Notice the clear area below the turret on top of this wood-shingled pyramid shaped roof located in Key West Florida.
Chemicals from the metal cap atop the turret and from flashing at the turret base appear to be washing down the wood shingles in a path which prevents or even kills off moss, algae, and lichens on this roof (which we viewed from the Key West lighthouse museum.)
Installing copper or other metal strips along the ridge of an existing roof will slowly kill off moss or lichens as rainwater washes over the metal and down the roof surface. This method is suitable for both prevention of future or further moss or lichens growth on the roof and for gently treating an otherwise fragile old roof.
Here is another photograph demonstrating the effect of copper flashing on algae, moss or lichens on a roof.
Give the roof surface more sunlight: Trim back trees whose branches overshadow the roof surface. Keep the roof clean of organic debris like leaves or pine needles which may collect in valleys or at other roof locations.
Steps to prevent or retard moss growth on roof shingles also work about as well for preventing lichens growth. For advice on diagnosing, cleaning, and preventing algae stains on roofing, see Black Stain Removal & Prevention
Trim back trees too close to the building: see our tree trimming advice at TREES & SHRUBS, TRIM OFF BUILDING or select a topic from the More Reading links shown below.
Continue reading at BLACK or GREEN ALGAE STAINS on ROOFS or select a topic from the More Reading links shown below.
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Frequently Asked Questions (FAQs)
Question: What about using bleach to clean off roof moss?
I recently bought a home that has green moss on parts of the roof. The roof is only 12 years old and original, but it looks more like 18 years old where the moss is present. I was hoping to get a few more years out of it, before having to replace the shingles.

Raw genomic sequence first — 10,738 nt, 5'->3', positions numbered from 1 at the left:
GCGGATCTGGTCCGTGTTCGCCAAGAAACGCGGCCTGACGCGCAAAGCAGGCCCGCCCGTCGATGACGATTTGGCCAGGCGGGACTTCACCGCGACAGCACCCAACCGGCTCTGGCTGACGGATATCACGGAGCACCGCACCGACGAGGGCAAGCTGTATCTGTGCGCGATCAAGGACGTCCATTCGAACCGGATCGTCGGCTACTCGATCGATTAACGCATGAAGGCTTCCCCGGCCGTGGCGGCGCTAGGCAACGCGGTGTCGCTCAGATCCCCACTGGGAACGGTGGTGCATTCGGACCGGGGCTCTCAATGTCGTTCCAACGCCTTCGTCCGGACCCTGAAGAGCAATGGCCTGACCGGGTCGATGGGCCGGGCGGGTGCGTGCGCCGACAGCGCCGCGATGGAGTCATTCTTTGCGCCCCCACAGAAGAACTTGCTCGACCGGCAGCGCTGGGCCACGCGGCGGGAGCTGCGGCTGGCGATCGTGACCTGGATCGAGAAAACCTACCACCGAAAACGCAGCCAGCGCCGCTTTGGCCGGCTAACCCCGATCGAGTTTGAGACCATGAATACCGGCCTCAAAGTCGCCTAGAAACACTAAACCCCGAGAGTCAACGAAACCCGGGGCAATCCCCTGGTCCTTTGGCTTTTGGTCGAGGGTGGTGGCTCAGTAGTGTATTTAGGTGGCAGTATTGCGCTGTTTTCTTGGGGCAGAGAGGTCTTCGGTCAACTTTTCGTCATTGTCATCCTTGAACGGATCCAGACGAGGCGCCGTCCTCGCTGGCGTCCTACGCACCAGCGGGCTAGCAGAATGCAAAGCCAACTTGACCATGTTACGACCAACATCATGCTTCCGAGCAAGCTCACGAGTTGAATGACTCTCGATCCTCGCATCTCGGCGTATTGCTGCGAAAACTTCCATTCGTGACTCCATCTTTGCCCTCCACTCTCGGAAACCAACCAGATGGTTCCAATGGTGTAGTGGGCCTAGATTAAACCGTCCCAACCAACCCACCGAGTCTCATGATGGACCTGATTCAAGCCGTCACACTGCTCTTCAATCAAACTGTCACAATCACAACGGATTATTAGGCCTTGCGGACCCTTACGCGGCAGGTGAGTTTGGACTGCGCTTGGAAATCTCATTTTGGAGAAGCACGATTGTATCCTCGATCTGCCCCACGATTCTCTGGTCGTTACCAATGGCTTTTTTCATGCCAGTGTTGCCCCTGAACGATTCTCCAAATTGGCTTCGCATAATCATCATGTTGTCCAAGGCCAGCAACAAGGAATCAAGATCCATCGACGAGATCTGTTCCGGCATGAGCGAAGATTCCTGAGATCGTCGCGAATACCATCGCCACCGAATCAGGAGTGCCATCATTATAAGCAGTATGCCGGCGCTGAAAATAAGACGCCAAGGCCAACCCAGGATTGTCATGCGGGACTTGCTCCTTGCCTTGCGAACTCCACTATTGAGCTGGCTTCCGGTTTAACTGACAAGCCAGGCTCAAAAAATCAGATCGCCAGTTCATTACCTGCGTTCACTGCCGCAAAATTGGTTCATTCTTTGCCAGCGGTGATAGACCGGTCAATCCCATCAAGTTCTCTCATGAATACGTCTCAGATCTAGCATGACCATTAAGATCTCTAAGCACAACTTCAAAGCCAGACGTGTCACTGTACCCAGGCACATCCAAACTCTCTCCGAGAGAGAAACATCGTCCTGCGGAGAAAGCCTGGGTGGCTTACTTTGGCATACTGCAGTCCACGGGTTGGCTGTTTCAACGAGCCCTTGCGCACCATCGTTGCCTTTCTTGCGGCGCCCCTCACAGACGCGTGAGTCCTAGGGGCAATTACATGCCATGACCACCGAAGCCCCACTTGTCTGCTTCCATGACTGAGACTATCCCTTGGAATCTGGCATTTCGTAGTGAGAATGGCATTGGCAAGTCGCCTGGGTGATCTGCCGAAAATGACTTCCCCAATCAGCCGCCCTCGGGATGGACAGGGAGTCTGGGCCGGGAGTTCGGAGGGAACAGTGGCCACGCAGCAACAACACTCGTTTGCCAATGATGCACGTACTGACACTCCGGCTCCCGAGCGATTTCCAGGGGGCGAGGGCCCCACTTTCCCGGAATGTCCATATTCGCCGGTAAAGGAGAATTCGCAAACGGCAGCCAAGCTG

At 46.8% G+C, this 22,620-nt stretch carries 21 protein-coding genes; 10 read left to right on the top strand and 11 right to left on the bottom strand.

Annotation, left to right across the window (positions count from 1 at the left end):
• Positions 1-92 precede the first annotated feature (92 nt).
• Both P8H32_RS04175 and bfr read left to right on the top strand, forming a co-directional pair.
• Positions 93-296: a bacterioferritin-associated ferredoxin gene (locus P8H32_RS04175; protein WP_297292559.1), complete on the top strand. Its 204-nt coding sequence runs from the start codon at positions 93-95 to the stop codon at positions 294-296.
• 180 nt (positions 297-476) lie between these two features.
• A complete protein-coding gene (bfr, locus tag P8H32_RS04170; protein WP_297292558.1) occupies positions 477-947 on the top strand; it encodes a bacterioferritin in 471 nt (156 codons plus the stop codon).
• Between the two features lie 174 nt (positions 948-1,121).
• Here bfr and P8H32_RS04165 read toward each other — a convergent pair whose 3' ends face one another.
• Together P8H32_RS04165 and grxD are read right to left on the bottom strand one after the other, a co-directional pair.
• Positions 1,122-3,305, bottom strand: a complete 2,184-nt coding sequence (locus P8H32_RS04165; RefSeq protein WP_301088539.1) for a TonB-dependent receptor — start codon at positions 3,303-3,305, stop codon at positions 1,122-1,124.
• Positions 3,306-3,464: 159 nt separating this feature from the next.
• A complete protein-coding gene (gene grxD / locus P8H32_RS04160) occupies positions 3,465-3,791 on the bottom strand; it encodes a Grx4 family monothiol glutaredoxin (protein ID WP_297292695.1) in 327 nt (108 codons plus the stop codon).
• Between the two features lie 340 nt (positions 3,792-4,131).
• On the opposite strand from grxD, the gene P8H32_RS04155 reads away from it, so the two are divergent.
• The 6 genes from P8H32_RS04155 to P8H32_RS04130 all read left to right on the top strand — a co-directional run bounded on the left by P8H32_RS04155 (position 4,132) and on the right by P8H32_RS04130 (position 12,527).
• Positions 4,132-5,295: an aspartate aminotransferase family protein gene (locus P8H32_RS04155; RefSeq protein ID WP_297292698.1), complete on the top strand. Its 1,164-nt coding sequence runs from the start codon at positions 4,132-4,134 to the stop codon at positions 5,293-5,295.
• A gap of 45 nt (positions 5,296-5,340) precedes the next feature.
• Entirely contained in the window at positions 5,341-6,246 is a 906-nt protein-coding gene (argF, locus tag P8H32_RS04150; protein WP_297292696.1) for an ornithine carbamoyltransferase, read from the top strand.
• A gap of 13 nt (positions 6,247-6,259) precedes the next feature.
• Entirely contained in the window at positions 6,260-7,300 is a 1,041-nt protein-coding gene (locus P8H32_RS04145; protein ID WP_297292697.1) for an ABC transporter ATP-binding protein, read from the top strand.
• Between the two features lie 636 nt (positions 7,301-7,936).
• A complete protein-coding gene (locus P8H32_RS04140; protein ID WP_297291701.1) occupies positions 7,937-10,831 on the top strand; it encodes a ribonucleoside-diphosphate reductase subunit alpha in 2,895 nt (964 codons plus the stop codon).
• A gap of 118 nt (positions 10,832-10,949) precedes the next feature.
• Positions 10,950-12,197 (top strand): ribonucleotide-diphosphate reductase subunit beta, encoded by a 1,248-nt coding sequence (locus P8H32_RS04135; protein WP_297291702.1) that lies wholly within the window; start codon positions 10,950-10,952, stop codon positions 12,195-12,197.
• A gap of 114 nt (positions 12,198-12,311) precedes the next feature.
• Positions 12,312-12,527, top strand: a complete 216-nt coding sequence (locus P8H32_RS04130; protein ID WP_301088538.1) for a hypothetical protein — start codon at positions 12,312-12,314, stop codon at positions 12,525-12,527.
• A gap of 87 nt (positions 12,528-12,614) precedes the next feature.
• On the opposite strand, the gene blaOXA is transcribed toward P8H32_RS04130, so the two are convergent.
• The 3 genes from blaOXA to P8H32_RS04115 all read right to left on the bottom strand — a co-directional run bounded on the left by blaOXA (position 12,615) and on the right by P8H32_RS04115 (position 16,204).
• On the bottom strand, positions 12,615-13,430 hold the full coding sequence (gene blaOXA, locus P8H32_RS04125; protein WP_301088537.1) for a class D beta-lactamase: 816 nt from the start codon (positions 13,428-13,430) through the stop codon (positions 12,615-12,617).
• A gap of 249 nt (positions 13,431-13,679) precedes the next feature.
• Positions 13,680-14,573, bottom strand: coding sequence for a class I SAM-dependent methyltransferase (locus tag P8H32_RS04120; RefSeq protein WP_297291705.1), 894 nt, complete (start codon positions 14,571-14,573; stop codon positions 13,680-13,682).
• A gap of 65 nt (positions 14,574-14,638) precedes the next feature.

From everything I've read and/or been told that a mixture of hydrogen peroxide and water will do the job. I understand there are commercial products available like "Spray and Forget" that uses hydrogen peroxide as the main ingredient and is effective, environmentally friendly and won't damage trim, siding or decks. However, they are not readily available in Canada. My next door neighbor uses a bleach/water mix, this may do more harm than good!
Can you suggest a mix ratio for the HP/Water? If you have any other suggestions, they would be appreciated. - G.F.
Reply: Go Easy on Mossy Roofs or Risk Short Remaining Roof Life
Above at How to clean off mossy or lichens-covered roofs we discuss the pros and cons of even trying to remove moss from asphalt shingle roofing. I'm worried that with the heavy roof moss growth that you describe, you will pull off so much of the protective granule shingle coating along with the moss that your roof will be rather short-lived if it does not leak immediately, no matter how you remove the moss. Therefore, gentler is better.
At BLACK STAIN REMOVAL & PREVENTION we discuss using bleach, laundry detergent, and TSP-substitute cleaners to try to remove black algae stains from roof shingles, and some rough formulas are given. You could try those solutions on a mossy roof, but I wouldn't.
Algae stained shingles are not the same as mossy shingles. Most often on an algae-stained roof the shingle granules remain pretty much intact, so the risk of converting from a stained roof to a leaky roof is lower than when converting from a mossy roof to a "cleaned" roof.